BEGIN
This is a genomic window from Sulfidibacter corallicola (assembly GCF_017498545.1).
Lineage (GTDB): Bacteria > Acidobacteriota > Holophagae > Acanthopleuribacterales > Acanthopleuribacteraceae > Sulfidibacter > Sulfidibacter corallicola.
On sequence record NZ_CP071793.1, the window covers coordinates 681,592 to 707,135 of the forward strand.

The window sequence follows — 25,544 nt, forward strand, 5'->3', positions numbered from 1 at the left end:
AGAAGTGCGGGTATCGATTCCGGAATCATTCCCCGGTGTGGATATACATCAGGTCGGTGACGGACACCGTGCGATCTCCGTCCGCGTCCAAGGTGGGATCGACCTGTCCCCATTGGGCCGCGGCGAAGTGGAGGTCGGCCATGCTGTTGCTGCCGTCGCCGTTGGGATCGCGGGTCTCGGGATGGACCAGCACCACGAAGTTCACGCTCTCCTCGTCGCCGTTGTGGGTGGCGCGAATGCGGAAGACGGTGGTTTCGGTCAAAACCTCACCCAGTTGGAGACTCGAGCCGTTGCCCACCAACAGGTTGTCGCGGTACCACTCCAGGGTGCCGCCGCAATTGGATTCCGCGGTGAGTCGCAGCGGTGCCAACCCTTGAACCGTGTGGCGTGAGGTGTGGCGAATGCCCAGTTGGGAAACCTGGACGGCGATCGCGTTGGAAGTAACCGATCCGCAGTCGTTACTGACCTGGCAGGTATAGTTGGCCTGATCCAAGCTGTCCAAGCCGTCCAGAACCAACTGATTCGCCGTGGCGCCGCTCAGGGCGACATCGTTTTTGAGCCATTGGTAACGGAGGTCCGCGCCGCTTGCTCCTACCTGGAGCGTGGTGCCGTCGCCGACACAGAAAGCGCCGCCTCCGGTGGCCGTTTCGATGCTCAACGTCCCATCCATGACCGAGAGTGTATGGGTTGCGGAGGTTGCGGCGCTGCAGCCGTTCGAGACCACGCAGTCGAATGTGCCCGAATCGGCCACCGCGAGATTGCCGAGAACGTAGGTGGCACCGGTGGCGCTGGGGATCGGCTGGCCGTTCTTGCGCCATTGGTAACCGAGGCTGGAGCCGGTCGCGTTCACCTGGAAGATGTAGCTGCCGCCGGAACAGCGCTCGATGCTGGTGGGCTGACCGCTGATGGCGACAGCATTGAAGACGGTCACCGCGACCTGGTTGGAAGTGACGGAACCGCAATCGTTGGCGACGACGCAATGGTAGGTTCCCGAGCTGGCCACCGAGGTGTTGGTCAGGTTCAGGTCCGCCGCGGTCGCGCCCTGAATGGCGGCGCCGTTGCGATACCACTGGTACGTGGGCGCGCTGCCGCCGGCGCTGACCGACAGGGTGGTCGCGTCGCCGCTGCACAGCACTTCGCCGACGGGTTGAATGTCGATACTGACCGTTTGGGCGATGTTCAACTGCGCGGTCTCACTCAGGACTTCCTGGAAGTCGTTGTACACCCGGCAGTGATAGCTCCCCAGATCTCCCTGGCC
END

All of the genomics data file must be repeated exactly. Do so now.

This is a genomic window from Sulfidibacter corallicola (assembly GCF_017498545.1).
Lineage (GTDB): Bacteria > Acidobacteriota > Holophagae > Acanthopleuribacterales > Acanthopleuribacteraceae > Sulfidibacter > Sulfidibacter corallicola.
On sequence record NZ_CP071793.1, the window covers coordinates 681,592 to 707,135 of the forward strand.

The window sequence follows — 25,544 nt, forward strand, 5'->3', positions numbered from 1 at the left end:
AGAAGTGCGGGTATCGATTCCGGAATCATTCCCCGGTGTGGATATACATCAGGTCGGTGACGGACACCGTGCGATCTCCGTCCGCGTCCAAGGTGGGATCGACCTGTCCCCATTGGGCCGCGGCGAAGTGGAGGTCGGCCATGCTGTTGCTGCCGTCGCCGTTGGGATCGCGGGTCTCGGGATGGACCAGCACCACGAAGTTCACGCTCTCCTCGTCGCCGTTGTGGGTGGCGCGAATGCGGAAGACGGTGGTTTCGGTCAAAACCTCACCCAGTTGGAGACTCGAGCCGTTGCCCACCAACAGGTTGTCGCGGTACCACTCCAGGGTGCCGCCGCAATTGGATTCCGCGGTGAGTCGCAGCGGTGCCAACCCTTGAACCGTGTGGCGTGAGGTGTGGCGAATGCCCAGTTGGGAAACCTGGACGGCGATCGCGTTGGAAGTAACCGATCCGCAGTCGTTACTGACCTGGCAGGTATAGTTGGCCTGATCCAAGCTGTCCAAGCCGTCCAGAACCAACTGATTCGCCGTGGCGCCGCTCAGGGCGACATCGTTTTTGAGCCATTGGTAACGGAGGTCCGCGCCGCTTGCTCCTACCTGGAGCGTGGTGCCGTCGCCGACACAGAAAGCGCCGCCTCCGGTGGCCGTTTCGATGCTCAACGTCCCATCCATGACCGAGAGTGTATGGGTTGCGGAGGTTGCGGCGCTGCAGCCGTTCGAGACCACGCAGTCGAATGTGCCCGAATCGGCCACCGCGAGATTGCCGAGAACGTAGGTGGCACCGGTGGCGCTGGGGATCGGCTGGCCGTTCTTGCGCCATTGGTAACCGAGGCTGGAGCCGGTCGCGTTCACCTGGAAGATGTAGCTGCCGCCGGAACAGCGCTCGATGCTGGTGGGCTGACCGCTGATGGCGACAGCATTGAAGACGGTCACCGCGACCTGGTTGGAAGTGACGGAACCGCAATCGTTGGCGACGACGCAATGGTAGGTTCCCGAGCTGGCCACCGAGGTGTTGGTCAGGTTCAGGTCCGCCGCGGTCGCGCCCTGAATGGCGGCGCCGTTGCGATACCACTGGTACGTGGGCGCGCTGCCGCCGGCGCTGACCGACAGGGTGGTCGCGTCGCCGCTGCACAGCACTTCGCCGACGGGTTGAATGTCGATACTGACCGTTTGGGCGATGTTCAACTGCGCGGTCTCACTCAGGACTTCCTGGAAGTCGTTGTACACCCGGCAGTGATAGCTCCCCAGATCTCCCTGGCC